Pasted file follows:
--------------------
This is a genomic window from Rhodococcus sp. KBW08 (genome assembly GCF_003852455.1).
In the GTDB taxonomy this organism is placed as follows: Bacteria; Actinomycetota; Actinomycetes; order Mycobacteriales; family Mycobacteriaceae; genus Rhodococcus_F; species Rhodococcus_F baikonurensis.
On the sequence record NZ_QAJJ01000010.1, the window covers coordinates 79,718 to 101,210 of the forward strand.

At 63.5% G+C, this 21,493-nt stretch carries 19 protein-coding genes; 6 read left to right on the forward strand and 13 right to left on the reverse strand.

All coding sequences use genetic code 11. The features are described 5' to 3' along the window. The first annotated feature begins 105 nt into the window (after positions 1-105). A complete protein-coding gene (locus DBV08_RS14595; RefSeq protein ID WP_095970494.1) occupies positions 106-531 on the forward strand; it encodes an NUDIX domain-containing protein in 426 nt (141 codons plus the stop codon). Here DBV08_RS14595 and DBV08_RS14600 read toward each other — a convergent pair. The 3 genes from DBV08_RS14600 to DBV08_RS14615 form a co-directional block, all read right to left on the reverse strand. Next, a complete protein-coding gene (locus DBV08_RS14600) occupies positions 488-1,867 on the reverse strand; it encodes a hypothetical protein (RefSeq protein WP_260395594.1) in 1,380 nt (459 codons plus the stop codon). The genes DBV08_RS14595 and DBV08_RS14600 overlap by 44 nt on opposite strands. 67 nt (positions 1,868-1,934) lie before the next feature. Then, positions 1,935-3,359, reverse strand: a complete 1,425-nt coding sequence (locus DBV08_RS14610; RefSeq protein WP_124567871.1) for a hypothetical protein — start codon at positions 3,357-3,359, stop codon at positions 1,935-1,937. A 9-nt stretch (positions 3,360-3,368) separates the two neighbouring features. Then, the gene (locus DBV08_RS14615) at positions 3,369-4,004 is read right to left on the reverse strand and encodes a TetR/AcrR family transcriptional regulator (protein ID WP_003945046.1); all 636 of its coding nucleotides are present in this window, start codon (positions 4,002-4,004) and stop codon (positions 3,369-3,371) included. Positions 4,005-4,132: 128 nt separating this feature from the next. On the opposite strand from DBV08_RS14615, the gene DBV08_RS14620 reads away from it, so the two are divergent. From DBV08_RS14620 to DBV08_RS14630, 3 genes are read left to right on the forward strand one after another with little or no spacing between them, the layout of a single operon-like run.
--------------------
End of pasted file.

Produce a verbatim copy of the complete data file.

This is a genomic window from Rhodococcus sp. KBW08 (genome assembly GCF_003852455.1).
In the GTDB taxonomy this organism is placed as follows: Bacteria; Actinomycetota; Actinomycetes; order Mycobacteriales; family Mycobacteriaceae; genus Rhodococcus_F; species Rhodococcus_F baikonurensis.
On the sequence record NZ_QAJJ01000010.1, the window covers coordinates 79,718 to 101,210 of the forward strand.

At 63.5% G+C, this 21,493-nt stretch carries 19 protein-coding genes; 6 read left to right on the forward strand and 13 right to left on the reverse strand.

All coding sequences use genetic code 11. The features are described 5' to 3' along the window. The first annotated feature begins 105 nt into the window (after positions 1-105). A complete protein-coding gene (locus DBV08_RS14595; RefSeq protein ID WP_095970494.1) occupies positions 106-531 on the forward strand; it encodes an NUDIX domain-containing protein in 426 nt (141 codons plus the stop codon). Here DBV08_RS14595 and DBV08_RS14600 read toward each other — a convergent pair. The 3 genes from DBV08_RS14600 to DBV08_RS14615 form a co-directional block, all read right to left on the reverse strand. Next, a complete protein-coding gene (locus DBV08_RS14600) occupies positions 488-1,867 on the reverse strand; it encodes a hypothetical protein (RefSeq protein WP_260395594.1) in 1,380 nt (459 codons plus the stop codon). The genes DBV08_RS14595 and DBV08_RS14600 overlap by 44 nt on opposite strands. 67 nt (positions 1,868-1,934) lie before the next feature. Then, positions 1,935-3,359, reverse strand: a complete 1,425-nt coding sequence (locus DBV08_RS14610; RefSeq protein WP_124567871.1) for a hypothetical protein — start codon at positions 3,357-3,359, stop codon at positions 1,935-1,937. A 9-nt stretch (positions 3,360-3,368) separates the two neighbouring features. Then, the gene (locus DBV08_RS14615) at positions 3,369-4,004 is read right to left on the reverse strand and encodes a TetR/AcrR family transcriptional regulator (protein ID WP_003945046.1); all 636 of its coding nucleotides are present in this window, start codon (positions 4,002-4,004) and stop codon (positions 3,369-3,371) included. Positions 4,005-4,132: 128 nt separating this feature from the next. On the opposite strand from DBV08_RS14615, the gene DBV08_RS14620 reads away from it, so the two are divergent. From DBV08_RS14620 to DBV08_RS14630, 3 genes are read left to right on the forward strand one after another with little or no spacing between them, the layout of a single operon-like run.